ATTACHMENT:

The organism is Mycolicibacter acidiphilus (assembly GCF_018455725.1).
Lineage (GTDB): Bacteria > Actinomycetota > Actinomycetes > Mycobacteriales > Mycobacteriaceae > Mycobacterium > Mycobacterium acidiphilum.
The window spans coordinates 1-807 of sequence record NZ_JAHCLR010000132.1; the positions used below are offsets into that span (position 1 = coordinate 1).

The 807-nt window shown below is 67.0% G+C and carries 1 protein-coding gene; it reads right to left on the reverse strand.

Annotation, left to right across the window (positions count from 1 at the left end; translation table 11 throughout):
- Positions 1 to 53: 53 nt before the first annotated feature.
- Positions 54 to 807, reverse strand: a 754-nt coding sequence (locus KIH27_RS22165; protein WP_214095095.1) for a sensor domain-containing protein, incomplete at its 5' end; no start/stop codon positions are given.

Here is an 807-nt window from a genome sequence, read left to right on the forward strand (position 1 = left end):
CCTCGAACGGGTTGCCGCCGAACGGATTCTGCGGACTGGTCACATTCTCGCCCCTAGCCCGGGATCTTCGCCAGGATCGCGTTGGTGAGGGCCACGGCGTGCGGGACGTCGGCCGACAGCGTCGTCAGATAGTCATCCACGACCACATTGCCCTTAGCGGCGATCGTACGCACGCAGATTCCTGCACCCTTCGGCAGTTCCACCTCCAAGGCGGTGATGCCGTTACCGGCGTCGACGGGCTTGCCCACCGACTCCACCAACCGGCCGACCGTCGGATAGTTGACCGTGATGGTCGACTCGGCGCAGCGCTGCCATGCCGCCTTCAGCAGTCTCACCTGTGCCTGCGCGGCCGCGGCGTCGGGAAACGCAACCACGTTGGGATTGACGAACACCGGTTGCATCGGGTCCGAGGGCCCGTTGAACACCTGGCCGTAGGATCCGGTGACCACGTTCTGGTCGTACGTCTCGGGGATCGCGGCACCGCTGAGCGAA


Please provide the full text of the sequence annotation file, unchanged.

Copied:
The organism is Mycolicibacter acidiphilus (assembly GCF_018455725.1).
Lineage (GTDB): Bacteria > Actinomycetota > Actinomycetes > Mycobacteriales > Mycobacteriaceae > Mycobacterium > Mycobacterium acidiphilum.
The window spans coordinates 1-807 of sequence record NZ_JAHCLR010000132.1; the positions used below are offsets into that span (position 1 = coordinate 1).

The 807-nt window shown below is 67.0% G+C and carries 1 protein-coding gene; it reads right to left on the reverse strand.

Annotation, left to right across the window (positions count from 1 at the left end; translation table 11 throughout):
- Positions 1 to 53: 53 nt before the first annotated feature.
- Positions 54 to 807, reverse strand: a 754-nt coding sequence (locus KIH27_RS22165; protein WP_214095095.1) for a sensor domain-containing protein, incomplete at its 5' end; no start/stop codon positions are given.

Here is an 807-nt window from a genome sequence, read left to right on the forward strand (position 1 = left end):
CCTCGAACGGGTTGCCGCCGAACGGATTCTGCGGACTGGTCACATTCTCGCCCCTAGCCCGGGATCTTCGCCAGGATCGCGTTGGTGAGGGCCACGGCGTGCGGGACGTCGGCCGACAGCGTCGTCAGATAGTCATCCACGACCACATTGCCCTTAGCGGCGATCGTACGCACGCAGATTCCTGCACCCTTCGGCAGTTCCACCTCCAAGGCGGTGATGCCGTTACCGGCGTCGACGGGCTTGCCCACCGACTCCACCAACCGGCCGACCGTCGGATAGTTGACCGTGATGGTCGACTCGGCGCAGCGCTGCCATGCCGCCTTCAGCAGTCTCACCTGTGCCTGCGCGGCCGCGGCGTCGGGAAACGCAACCACGTTGGGATTGACGAACACCGGTTGCATCGGGTCCGAGGGCCCGTTGAACACCTGGCCGTAGGATCCGGTGACCACGTTCTGGTCGTACGTCTCGGGGATCGCGGCACCGCTGAGCGAA